Puerto Rico’s inalienable right to self-determination and independence reiterated in the UN
This Monday saw a session of the UN Special Committee on Decolonization, and the approval of a draft resolution that would call upon the U.S. to facilitate the island’s self‑determination
Author: International news staff | firstname.lastname@example.org
june 19, 2018 09:06:10
New York hosted the UN Special Committee on Decolonization session. Photo: Prensa Latina
The UN Special Committee on Decolonization reiterated Monday, June 18, Puerto Rico’s inalienable right to self-determination and independence, in accordance with General Assembly Resolution 1514, on the granting of independence to colonial countries and peoples.
In a draft resolution adopted by consensus, the Special Committee once again urged the United States to assume the responsibility of promoting a process that allows Puerto Rico to take sovereign decisions to address its urgent economic and social needs.
Promoted by Cuba, Nicaragua, Venezuela, Ecuador, Russia and Syria, the text was added to the 36 resolutions and decisions on Puerto Rico adopted by the Committee since 1972.
A press release on the UN news site highlights that this year’s document refers to the devastation caused by Hurricanes Irma and Maria in 2017, which exacerbated unemployment, marginalization and poverty, in addition to aggravating problems related to education and health.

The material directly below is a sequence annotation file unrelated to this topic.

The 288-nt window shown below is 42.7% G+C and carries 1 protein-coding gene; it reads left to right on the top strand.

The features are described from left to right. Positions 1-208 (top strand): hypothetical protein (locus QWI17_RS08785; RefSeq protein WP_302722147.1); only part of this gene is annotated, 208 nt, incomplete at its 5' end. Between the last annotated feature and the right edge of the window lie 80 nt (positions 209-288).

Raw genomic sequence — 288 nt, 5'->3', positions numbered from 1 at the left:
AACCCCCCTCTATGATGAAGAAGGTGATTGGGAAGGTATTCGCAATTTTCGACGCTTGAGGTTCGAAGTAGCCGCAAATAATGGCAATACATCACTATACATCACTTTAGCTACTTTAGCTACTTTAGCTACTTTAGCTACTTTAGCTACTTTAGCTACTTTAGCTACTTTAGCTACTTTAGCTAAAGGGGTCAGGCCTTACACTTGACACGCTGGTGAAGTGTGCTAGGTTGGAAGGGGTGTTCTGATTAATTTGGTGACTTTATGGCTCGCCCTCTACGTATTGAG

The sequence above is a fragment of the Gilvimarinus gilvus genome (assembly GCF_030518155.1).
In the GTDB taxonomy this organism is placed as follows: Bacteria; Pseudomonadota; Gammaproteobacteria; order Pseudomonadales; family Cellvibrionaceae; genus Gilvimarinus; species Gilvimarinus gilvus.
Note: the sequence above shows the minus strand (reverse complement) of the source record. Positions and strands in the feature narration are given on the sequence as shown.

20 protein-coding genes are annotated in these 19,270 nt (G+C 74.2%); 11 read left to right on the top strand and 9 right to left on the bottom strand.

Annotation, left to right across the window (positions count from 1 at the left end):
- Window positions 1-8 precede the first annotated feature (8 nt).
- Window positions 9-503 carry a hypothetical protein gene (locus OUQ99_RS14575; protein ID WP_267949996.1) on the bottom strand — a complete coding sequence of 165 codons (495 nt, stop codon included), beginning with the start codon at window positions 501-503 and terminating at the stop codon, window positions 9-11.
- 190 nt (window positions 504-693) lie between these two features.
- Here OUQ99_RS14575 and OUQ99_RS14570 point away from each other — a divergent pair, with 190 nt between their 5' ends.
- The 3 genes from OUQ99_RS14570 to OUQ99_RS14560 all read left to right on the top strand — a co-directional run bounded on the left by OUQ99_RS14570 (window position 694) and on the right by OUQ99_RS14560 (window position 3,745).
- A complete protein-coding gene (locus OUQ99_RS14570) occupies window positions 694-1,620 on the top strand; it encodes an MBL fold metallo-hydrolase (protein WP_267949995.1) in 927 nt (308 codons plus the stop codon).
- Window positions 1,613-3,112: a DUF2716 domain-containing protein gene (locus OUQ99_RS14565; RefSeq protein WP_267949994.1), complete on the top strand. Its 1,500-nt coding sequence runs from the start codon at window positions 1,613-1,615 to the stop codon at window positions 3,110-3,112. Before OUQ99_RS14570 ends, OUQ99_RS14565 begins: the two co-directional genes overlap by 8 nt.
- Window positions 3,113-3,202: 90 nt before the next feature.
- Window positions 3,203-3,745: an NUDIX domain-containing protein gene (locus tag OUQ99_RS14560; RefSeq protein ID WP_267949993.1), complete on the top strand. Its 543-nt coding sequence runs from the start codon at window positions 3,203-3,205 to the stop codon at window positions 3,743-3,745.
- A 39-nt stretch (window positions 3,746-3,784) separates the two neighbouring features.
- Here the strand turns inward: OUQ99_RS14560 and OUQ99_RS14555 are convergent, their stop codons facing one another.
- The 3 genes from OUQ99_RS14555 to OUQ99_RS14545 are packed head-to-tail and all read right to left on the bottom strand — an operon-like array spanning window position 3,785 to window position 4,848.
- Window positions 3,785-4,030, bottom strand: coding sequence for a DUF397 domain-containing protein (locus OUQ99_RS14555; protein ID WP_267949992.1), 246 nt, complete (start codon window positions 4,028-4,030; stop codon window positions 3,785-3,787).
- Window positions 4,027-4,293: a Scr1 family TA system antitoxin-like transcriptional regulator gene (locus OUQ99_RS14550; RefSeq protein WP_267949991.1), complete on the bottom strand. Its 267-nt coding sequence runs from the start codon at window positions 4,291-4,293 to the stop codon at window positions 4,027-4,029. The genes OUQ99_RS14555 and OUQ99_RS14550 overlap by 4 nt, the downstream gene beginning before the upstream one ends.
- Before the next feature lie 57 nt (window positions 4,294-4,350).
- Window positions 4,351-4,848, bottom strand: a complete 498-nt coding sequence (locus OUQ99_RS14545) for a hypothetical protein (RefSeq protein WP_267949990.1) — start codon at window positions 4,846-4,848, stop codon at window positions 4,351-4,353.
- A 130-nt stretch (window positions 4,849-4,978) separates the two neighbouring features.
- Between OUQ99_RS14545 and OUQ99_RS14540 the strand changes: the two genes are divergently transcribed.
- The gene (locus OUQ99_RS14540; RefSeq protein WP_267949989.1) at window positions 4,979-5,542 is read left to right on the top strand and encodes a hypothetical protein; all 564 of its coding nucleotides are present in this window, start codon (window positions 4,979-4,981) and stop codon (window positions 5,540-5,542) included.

The resolution calls on the General Assembly to comprehensively examine the question of Puerto Rico and decide on the issue as soon as possible.
It also urges the United States to guarantee the protection of the human rights of the Puerto Rican people, and to return the territory occupied by its military bases, in particular the Vieques and Ceiba islands, and to assume the costs of cleaning and decontamination of these areas.
The text also expresses concern about actions carried out against pro-independence activists and calls for rigorous investigations.
The first speaker was former political prisoner Oscar López Rivera, who highlighted the accelerated depopulation of Puerto Rico, to the point that there are just over three million people on the island and over five million have migrated to the United States.
He highlighted the high number of professionals and young people who have left the island in search of employment and a better future. He reiterated his criticism of the Fiscal Control Board, which manages the finances of the government of Puerto Rico and orders the austerity measures to be implemented.
López Rivera expressed his hope that the General Assembly take up the case of Puerto Rico, as the only body with the power to end colonialism.